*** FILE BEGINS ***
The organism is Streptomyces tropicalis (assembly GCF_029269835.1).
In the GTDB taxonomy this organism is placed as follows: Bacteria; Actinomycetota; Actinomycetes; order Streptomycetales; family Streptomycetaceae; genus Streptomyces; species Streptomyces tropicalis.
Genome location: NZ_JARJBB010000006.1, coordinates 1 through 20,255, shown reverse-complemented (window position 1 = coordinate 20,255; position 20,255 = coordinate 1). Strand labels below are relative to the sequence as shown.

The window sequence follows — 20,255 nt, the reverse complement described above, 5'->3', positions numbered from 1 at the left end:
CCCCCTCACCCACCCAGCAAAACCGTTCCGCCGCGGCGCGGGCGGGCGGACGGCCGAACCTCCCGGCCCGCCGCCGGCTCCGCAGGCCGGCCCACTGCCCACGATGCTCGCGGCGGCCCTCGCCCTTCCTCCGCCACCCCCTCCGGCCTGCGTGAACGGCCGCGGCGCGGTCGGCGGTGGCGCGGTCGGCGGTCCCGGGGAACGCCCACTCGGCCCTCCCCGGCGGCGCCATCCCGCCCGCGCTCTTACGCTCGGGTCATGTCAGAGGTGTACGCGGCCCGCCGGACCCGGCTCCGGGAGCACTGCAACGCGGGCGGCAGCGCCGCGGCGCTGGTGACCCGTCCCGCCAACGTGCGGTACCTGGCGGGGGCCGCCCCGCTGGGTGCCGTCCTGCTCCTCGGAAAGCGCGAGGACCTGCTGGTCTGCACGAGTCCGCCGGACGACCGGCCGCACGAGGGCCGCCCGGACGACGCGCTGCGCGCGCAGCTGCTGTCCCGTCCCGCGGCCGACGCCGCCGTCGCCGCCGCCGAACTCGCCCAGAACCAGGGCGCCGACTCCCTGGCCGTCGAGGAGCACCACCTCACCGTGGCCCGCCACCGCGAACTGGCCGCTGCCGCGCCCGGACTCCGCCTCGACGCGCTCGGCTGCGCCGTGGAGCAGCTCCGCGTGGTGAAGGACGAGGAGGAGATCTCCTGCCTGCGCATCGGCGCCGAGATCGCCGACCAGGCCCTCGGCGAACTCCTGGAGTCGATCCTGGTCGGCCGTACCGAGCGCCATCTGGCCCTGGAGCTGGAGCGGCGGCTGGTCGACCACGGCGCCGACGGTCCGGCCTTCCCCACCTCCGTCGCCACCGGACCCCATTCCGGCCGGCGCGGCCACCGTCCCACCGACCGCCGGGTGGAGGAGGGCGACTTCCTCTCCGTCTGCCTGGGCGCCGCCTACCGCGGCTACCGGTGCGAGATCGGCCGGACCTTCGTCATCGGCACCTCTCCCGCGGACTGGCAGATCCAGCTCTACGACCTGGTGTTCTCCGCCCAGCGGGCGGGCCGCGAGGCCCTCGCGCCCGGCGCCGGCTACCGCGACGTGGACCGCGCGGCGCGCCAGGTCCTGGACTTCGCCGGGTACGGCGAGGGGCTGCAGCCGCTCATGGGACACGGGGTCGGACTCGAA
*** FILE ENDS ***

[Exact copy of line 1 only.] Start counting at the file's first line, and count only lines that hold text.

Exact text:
The organism is Streptomyces tropicalis (assembly GCF_029269835.1).